Wednesday, 2 April 2014

100th Book Review Special: Who P-P-P-Plugged Roger Rabbit?

   Today’s a bit of a milestone, my 100th book review and I’d like to offer a quick thank you to everyone who’s checked out the site over the past year and a half. Without your visits it’s unlikely I’d have ever stuck this thing out for so long.
   So, what to review for my 100th book? I figured it should be something relevant to the site and one title springs to mind…
   …my first review all those many moons ago, was Gary K. Wolf’s Who Censored Roger Rabbit? So, 100 reviews later, it only makes sense to take a look at the sequel.

So here we go, the 100th tales from iDEATH review…Who P-P-P-Plugged Roger Rabbit?

Who P-P-P-Plugged Roger Rabbit?
Who P-P-P-Plugged Roger Rabbit? 
Gary K. Wolf
 "The whole Roger Rabbit cast is back: Roger Rabbit, Eddie Valiant, Baby Herman, and of course Jessica Rabbit, the sultriest woman ever “drawn that way.” They’re up to their old tricks in a whimsical new mystery by Toontown’s original creator, the man who first brought these delightful creatures to life.
Who P-p-p-plugged Roger Rabbit? opens with a call from Roger to hard-boiled private eye Eddie Valiant. Roger suspects that Jessica is baking carrot cakes for movie heartthrob Clark Gable. And the scandal threatens to rob Roger of the Rhett Butler role in the soon-to-be-filmed Toon musical comedy Gone With The Wind. Investigating Jessica’s alleged affair, valiant Eddie finds adultery turning to murder. In no time flat, he’s up to his fedora in a nasty web of deceit, intrigue, and Hollywood corruption including reports from all over of a swindling, cheating, blackmailing…..Roger!!?!?!"

   As I covered in my original review, Who Censored Roger Rabbit? is very different to the film adaptation that it spawned. The original novel was much darker and took much more influence from pulp detective novels than the world of cartoons. The plot was also significantly different and actually saw Eddie Valiant attempt to solve the murder of Roger Rabbit, who is shot very early into the novel.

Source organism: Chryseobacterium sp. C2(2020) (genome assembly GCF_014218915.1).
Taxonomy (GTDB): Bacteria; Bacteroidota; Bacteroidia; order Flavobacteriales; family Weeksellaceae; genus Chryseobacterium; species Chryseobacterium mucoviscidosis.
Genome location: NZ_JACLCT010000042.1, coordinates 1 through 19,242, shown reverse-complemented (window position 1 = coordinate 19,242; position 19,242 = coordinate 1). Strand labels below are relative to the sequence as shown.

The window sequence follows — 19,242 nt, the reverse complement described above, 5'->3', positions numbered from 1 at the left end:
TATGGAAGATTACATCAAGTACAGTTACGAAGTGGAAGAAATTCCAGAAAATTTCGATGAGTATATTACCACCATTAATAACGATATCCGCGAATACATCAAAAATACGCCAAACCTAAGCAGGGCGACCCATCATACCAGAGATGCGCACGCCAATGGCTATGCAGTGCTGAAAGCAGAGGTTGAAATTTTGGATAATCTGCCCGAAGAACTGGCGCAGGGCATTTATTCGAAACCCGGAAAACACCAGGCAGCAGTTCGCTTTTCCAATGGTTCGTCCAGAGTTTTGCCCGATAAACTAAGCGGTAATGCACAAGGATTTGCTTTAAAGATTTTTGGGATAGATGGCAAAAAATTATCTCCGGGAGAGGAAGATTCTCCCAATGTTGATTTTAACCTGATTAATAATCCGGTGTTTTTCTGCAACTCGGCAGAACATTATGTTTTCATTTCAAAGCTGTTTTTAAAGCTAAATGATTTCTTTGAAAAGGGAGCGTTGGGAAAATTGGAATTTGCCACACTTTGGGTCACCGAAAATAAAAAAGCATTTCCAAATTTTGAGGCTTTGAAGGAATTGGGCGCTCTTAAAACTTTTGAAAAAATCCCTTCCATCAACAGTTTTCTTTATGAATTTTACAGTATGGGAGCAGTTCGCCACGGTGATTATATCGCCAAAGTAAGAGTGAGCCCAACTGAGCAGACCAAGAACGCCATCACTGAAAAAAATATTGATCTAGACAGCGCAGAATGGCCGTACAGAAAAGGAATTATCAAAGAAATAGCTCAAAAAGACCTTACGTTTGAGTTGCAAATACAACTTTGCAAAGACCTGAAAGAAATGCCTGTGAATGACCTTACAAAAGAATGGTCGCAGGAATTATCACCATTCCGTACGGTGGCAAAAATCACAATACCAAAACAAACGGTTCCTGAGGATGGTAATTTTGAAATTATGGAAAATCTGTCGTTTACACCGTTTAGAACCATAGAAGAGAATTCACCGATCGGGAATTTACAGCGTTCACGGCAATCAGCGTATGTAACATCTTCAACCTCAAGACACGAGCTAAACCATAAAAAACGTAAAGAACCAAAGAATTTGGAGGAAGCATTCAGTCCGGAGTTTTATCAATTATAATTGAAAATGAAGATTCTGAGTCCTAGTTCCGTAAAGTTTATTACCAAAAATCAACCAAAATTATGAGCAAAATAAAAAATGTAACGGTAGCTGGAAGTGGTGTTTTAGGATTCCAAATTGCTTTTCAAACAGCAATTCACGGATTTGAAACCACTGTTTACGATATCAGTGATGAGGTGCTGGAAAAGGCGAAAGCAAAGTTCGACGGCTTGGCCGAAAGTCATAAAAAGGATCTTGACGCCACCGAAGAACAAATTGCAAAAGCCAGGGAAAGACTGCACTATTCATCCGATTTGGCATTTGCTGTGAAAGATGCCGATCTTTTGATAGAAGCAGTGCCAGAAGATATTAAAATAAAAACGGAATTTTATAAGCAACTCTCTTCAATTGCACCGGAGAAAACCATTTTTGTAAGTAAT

This second novel isn’t a direct sequel to either the novel or the film, it’s more like a looney tunes cartoon, the same characters appear, but in a whole new scenario with no real continuity in between. The novel certainly feels more similar in tone to the film than the book, but borrows from both and there’s a couple references to the novel, most notably when Jessica Rabbit basically writes off the events of the first book as a dream.
   The book sees Eddie Valiant hired by Roger Rabbit to investigate a newspaper report that claims Jessica Rabbit is having an affair with Clark Gable, Roger’s rival for the role of Rhet Butler in the upcoming production of Gone with the Wind.
   The plot thickens, when he is also hired by the films producer David O. Selznick, to investigate a robbery he suspects was committed by one of his choices for the lead role.

   I had a blast reading this book. With its send ups of 1930’s Hollywood and parodies of pulp clichés, it’s just a lot of fun.
   I enjoyed the loose continuity between the two previous iterations as it allowed for some liberal bending of the rules in terms of the characters. Eddie Valiant is conveniently given two new siblings to match his movie-introduced-Toon-murdered brother Teddy, a new missing brother, Freddy and his sister Heddy.  
   Jessica too is given a sibling in the form of her identical, albeit, six inch tall, sister Joellyn who ends up being the recipient of many of Eddie’s best lines throughout the book.

   The humour is the same as the first novel with recognisable detective story clichés being turned on their heads because of the anarchic nature of the toons. Eddie Valiant is just a great character and the funniest moments throughout the book are usually his dialogue and internal monologues which again, are heavily influenced by the gumshoe pulps.
   It all works really well and builds an extreme and original world, and, though I didn’t find myself laughing out loud as much as I’d hoped, it’s still incredibly funny and smartly written.

   One thing I disliked was the lack of cameos, while the original novel wasn’t as over saturated with them as the movie was; it still contained the odd cameo by Dick Tracey or Haagar the Horrible. This time around the cameos are pretty much nonexistent. There’s a couple of real life celebs included like Clark Gable and Carole Lombard, which is enjoyable but not as much fun as seeing Roger interact with other toons.

   Overall though, if you’re a fan of either the film or the original novel, this book is well worth a read. It’s very funny and the constantly twisting plot stops the book from ever becoming a simple comedy novel. It’s a good blend of the original and more popular incarnations of the character and manages a good middle ground between the colourful cartoon world of the film and the gritty noir setting of the novel.
   Give it a read.

Gary K.Wolf & Roger Rabbit

   Once again, thanks to everyone who’s taken the time to read my reviews. I hope you’ve all found something interesting within them, I’ve had a blast writing them.
   Also, in doing a little final research for this review I discovered that last year, Gary K. Wolf actually released a third Roger Rabbit book, Who Wacked Roger Rabbit?...I guess that means I’ve got my 200th review sorted, I’ll see you then,

1 comment:

  1. I cant speak for anyone else but I'm glad you persevered with the blog. I always have a wee read at your posts, especially when I'm on the lookout for my next read!